VWO – Fund for Foreign Emerging Market Exposure

In my earlier post, I provided a shortlist of candidates for index-based exchange traded funds to capture the general market performance of emerging markets. These ETF-based funds are VWO, EEM, DEM, BKF, and BIK. While the shortlist provided a good starting point, in this post I am reviewing the suitability of these funds against the investment objective. The investment objective is to capture the general performance of emerging markets. I did not consider reviewing BIK, since it was invested only in 40 corporations in Brazil, China, Russia, and India.

Review of ETF Structure

Table 1, Table 2, and Table 3 provides the quantitative summary of the structure of all four funds.

Funds VWO and EEM are based on MSCI Emerging Markets Select Index which is market capitalization based index. It is invested in 18 to 20 emerging countries where stocks can be bought free of any restrictions.

  • VWO and EEM follow the same MSCI index hence, almost 60% of the both funds assets are invested in five countries (Brazil, South Korea, China, Taiwan, and South Africa).
  • VWO’s 60% assets are invested in 130 corporations of which none seems to be in ADR/GDRs. While EEM’s 60% assets are invested in only 42 corporations of which 29 stocks are in the form of ADR/GDRs.
  • As the table shows, VWO is invested in 784 stocks with expense ratio of 0.24%, while EEM is invested in only 342 securities with expense ratio of 0.72%.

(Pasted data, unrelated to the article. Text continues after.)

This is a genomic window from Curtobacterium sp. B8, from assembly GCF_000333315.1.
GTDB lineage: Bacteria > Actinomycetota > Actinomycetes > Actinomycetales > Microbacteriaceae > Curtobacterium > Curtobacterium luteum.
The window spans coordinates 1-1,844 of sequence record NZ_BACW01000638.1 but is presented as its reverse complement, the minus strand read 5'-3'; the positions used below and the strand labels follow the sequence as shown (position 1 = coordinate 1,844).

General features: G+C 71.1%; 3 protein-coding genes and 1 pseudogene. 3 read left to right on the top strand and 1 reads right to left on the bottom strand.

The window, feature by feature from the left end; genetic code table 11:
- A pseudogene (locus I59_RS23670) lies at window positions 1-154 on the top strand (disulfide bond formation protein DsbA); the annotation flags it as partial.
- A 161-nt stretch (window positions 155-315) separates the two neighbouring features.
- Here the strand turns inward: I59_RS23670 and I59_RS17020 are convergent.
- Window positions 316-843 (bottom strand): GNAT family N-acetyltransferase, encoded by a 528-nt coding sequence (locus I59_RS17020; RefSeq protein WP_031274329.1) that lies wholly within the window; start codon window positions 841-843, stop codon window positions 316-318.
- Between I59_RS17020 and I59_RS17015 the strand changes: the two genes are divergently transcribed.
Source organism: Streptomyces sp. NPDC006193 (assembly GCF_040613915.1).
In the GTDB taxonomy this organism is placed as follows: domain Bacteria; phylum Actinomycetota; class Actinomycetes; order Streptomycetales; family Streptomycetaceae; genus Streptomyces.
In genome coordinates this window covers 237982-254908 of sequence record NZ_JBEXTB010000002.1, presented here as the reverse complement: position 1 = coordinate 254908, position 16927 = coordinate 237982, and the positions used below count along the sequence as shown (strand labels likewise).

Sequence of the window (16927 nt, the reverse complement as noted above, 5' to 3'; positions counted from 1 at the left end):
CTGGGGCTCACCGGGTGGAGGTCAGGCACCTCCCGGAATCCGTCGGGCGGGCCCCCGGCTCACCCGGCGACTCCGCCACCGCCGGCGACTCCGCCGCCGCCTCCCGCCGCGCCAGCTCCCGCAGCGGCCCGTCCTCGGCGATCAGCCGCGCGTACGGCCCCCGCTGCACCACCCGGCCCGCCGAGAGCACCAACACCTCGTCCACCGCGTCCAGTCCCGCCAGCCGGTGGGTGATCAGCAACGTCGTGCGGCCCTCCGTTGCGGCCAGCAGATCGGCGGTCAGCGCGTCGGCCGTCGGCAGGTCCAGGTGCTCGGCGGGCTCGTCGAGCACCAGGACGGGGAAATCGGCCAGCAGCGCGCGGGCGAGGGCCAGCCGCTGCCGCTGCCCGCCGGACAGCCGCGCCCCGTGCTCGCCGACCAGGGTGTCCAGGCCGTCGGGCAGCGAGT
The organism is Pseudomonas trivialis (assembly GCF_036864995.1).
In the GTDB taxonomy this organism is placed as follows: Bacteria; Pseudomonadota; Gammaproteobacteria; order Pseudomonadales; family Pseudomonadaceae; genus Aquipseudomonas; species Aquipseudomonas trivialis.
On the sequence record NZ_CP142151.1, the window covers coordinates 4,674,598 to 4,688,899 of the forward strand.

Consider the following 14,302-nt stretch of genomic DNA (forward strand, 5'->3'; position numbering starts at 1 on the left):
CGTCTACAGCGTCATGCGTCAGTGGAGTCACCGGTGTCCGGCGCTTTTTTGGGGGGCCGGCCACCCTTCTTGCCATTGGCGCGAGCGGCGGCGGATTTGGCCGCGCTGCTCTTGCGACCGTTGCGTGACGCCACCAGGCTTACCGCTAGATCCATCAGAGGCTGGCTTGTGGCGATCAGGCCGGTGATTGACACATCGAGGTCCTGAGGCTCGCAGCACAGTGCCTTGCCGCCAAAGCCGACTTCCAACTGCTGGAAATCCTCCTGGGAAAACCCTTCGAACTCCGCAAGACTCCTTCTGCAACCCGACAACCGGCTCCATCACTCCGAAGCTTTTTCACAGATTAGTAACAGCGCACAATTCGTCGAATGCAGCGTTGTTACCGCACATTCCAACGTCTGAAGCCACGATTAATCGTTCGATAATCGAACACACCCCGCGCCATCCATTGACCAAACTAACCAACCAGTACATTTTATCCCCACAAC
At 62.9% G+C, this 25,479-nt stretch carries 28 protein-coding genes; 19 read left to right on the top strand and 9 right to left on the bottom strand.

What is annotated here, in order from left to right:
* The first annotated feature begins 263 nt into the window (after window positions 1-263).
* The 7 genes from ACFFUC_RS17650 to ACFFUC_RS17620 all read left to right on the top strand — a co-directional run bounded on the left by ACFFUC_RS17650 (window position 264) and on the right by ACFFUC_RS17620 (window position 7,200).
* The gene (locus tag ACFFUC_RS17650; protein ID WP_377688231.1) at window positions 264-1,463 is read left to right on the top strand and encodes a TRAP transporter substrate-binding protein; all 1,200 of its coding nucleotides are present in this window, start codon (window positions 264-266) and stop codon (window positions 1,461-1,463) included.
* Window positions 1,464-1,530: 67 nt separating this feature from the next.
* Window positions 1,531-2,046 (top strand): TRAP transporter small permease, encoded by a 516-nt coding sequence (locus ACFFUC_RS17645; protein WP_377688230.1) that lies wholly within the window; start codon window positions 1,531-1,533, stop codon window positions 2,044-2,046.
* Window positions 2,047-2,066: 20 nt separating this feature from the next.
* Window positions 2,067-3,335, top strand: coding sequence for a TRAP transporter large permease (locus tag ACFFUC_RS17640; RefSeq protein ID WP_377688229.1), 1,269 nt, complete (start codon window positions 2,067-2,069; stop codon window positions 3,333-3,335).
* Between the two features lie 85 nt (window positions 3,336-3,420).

• Close of 20% of both fund’s assets are invested in financial sector.
  • What I find intriguing is why these funds are different in structure when they are based on same index. EEM is investing most its assets in ADR/GDR (not native corporation’s country), less number of corporations, and still has three times the expense ratio than VWO. We will analyze if market performance justifies this higher expenses.

DEM is not a pure index fund in a sense that it does not follow any generally accepted market capitalization based indexing. It is an index which is based on fundamentals and corporations which pay cash dividends. At the index measurement date, companies within this index are ranked by dividend yield. Securities ranking in the highest 30% by dividend yield are selected for inclusion. Companies are weighted in the Index based on annual cash dividends paid.

  • DEM is invested in 18 emerging countries and 296 corporations, and has an expense ratio of 0.62%.
  • Approximately 60% of its assets are invested 43 corporations in five countries (Taiwan, South Africa, Malaysia, and Taiwan). While the asset concentration is similar to VWO and EEM, the countries are different. Almost 30% of DEM assets are concentrated in Taiwan alone.
  • DEM seems to be investing in corporation’s native country with only two or three stocks in the form of ADR/GDR.
  • Approximately 20% of the fund is concentrated in financial sector

BKF is market capitalization based index fund designed to follow MSCI’s BRIC Index. It is designed to focus only on four BRIC countries.

  • BKF is invested 176 corporations out of which 34 are in the form of ADR/GDR.
  • Approximately 60% of its assets are invested in only 23 corporations. With such a high concentrated position in only four countries and 23 corporations, I do not understand the rationale for expense ratio of 0.72%.
  • Although the fund is focused on four large emerging markets, it has invested only 60% of its assets in only 23 corporations.
  • Approximately 23% of fund assets are in financial sector.